Clinton W. Thomas

142nd Infantry Regiment, 36th Infantry Division

 

 

††††††††††† It started out as another normal day, but then Joy Locke, local genealogist and host of the Monroe (county) genweb site received an e-mail from her sister Dede Harrill. As lookup volunteers for the genweb site, Dede and Joy receive emails daily from all across the United States, but this one was a little different. This one was from Italy. Damiano Parravano had sent Dede an email stating that he was a WWII historian, and had found a dog tag belonging to Clinton Thomas. The next of kin was listed as James A. Thomas, Route 1, Madisonville, TN. Damiano was looking for help in contacting any living members of Clintonís family. Joy became eagerly involved in the challenge.

 

††††††† Damiano & Friends

Picture taken 3 February 2011 on the 67th anniversary that Clint was reported MIA.
Left to right: Benedetto Vecchio, Antonio Cipolletta, Marisa Rea &
Damiano Parravano - Historic researchers of the Gustav Line Association.

 

Contact with Damiano revealed that Clintonís dog tag had been found near Terelle, Italy, a mountainous area that was the sight of the Battle of Terelle. Damiano and his fellow searchers had found only Clintonís dog tag and some shell fragments.

 

 

A search of our WWII memorial on the Courthouse lawn revealed the name of Clinton Thomas as one of Monroe Countyís fallen veterans, and a search for Clintonís surviving relatives began. The search found nephews James A. and Ernest Thomas, both now living in McMinn County, and a niece, Lillian Pulley of Nashville, all of whom were the children of the James A. Thomas, Sr. that was listed as the next of kin on Clintonís dog tags. The story that unfolded is how Clinton became more than a name on a WWII Memorial; he became an individual.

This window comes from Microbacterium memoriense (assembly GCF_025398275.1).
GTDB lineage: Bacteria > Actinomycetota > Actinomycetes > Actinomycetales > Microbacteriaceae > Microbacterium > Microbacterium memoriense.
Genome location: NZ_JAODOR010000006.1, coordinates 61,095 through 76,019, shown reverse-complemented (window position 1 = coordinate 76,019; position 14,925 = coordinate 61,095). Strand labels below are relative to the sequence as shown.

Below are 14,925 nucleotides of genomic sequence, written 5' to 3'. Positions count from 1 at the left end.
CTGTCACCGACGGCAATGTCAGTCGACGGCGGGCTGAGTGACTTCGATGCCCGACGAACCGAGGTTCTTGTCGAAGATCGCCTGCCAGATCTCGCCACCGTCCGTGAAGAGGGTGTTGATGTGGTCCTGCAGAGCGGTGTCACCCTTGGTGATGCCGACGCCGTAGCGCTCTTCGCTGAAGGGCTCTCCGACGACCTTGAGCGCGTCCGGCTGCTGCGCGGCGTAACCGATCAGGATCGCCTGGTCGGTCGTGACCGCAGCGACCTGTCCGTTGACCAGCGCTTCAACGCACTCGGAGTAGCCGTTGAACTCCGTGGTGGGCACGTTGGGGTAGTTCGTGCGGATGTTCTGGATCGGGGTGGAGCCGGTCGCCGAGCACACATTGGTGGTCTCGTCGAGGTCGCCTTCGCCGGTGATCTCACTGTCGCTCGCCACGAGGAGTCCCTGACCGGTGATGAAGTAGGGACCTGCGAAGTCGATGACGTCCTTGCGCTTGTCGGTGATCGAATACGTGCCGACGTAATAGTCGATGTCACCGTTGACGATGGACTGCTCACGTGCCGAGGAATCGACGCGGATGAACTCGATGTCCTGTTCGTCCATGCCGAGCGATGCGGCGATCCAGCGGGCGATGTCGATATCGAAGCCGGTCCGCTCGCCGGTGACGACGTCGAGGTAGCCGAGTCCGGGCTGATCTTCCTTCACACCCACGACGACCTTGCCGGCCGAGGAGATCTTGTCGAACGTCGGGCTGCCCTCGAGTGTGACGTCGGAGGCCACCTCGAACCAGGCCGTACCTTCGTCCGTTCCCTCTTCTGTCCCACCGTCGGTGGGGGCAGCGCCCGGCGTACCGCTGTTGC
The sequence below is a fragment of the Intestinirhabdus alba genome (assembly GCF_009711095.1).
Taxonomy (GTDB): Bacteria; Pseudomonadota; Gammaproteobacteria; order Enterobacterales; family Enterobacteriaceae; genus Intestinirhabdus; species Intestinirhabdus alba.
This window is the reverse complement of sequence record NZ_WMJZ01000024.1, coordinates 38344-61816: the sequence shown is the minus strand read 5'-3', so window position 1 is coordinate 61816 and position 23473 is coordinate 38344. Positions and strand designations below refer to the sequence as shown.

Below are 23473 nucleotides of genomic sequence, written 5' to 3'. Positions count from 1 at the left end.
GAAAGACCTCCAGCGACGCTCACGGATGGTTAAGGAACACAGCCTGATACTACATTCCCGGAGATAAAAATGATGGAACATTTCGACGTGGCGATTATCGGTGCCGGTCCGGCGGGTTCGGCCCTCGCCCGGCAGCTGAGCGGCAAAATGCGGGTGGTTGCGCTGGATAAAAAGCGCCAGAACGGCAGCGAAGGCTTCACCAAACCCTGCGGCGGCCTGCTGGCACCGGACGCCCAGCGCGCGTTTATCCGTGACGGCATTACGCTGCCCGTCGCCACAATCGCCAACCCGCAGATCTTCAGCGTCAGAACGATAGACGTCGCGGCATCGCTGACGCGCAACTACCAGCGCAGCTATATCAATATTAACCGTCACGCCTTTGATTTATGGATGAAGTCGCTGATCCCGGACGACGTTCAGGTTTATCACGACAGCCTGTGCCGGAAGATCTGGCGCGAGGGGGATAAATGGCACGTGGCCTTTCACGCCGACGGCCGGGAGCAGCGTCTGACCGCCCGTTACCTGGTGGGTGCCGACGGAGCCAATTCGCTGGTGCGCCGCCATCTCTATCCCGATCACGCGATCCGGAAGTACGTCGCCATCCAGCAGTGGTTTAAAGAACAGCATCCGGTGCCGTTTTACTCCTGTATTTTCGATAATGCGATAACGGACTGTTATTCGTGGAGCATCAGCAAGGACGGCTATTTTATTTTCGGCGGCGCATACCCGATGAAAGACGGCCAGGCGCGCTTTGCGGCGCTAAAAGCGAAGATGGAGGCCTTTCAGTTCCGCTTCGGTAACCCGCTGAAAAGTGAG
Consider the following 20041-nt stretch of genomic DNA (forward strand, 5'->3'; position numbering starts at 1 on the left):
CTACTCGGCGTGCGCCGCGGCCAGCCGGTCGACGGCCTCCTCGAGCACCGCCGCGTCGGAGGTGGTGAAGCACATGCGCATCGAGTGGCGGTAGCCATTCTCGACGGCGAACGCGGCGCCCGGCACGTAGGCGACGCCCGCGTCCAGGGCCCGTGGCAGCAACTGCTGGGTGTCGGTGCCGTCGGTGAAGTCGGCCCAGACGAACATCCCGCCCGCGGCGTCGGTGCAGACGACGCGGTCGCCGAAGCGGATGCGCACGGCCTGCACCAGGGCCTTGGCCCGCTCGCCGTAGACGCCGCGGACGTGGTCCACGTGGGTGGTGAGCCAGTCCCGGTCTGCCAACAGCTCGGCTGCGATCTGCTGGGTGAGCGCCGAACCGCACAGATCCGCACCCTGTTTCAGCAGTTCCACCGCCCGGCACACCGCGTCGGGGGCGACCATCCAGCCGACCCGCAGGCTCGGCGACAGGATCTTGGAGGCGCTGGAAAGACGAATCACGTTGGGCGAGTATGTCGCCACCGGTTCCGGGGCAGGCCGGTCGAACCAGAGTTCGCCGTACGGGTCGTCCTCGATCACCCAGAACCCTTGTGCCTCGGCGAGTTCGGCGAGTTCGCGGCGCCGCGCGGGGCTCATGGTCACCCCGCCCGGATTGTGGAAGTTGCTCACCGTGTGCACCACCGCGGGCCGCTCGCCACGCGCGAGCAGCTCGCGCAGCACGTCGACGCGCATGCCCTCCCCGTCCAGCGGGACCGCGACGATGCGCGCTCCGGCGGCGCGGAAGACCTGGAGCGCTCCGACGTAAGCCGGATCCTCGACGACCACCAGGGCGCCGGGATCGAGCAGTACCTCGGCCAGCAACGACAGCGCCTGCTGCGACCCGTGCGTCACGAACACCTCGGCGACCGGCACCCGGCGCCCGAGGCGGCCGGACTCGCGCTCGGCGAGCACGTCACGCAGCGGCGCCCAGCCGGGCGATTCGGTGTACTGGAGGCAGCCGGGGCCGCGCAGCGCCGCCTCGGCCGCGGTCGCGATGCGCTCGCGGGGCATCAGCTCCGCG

Clinton, an unmarried farmer and carpenter with an 8th grade education, had lost both of his parents at the time that he joined the army, probably because big brother Horace had also joined. Like most soldiers during this horrible time of war, Clinton went through basic training and was sent to the European campaign. News that Clinton was missing in action and probably died defending a bridge shortly after arriving in Italy hit his brother James very hard. Having no closure apparently affected this serious natured brother in a profound way. Ernest recalls his father leaving the room when Clintonís name was mentioned, and would never talk about the incident.

 

A conversation with VFW State Commander Ken Miller of Monroe County, revealed that the dog tag was considered the remains of Clinton Thomas. Plans were put in motion to return the dog tag to the US, and to give Clinton a proper memorial, one that his immediate family had never received.

 

The dog tag has been returned, and on Veteranís Day, November 11th, at 10:30 a.m., in front of the War Monument that holds Clintonís name, the dog tag will be officially presented to the family of Clinton Thomas, and a memorial service will be held to honor him for his service and sacrifice.

 

Our thanks go out to Damiano for revealing the true story of Clinton Thomas, and for giving us the privilege to bestow proper tribute to one Monroe Countyís heroes of war.

 

 

 

Researcher and Designer

Joy Locke & Joe Irons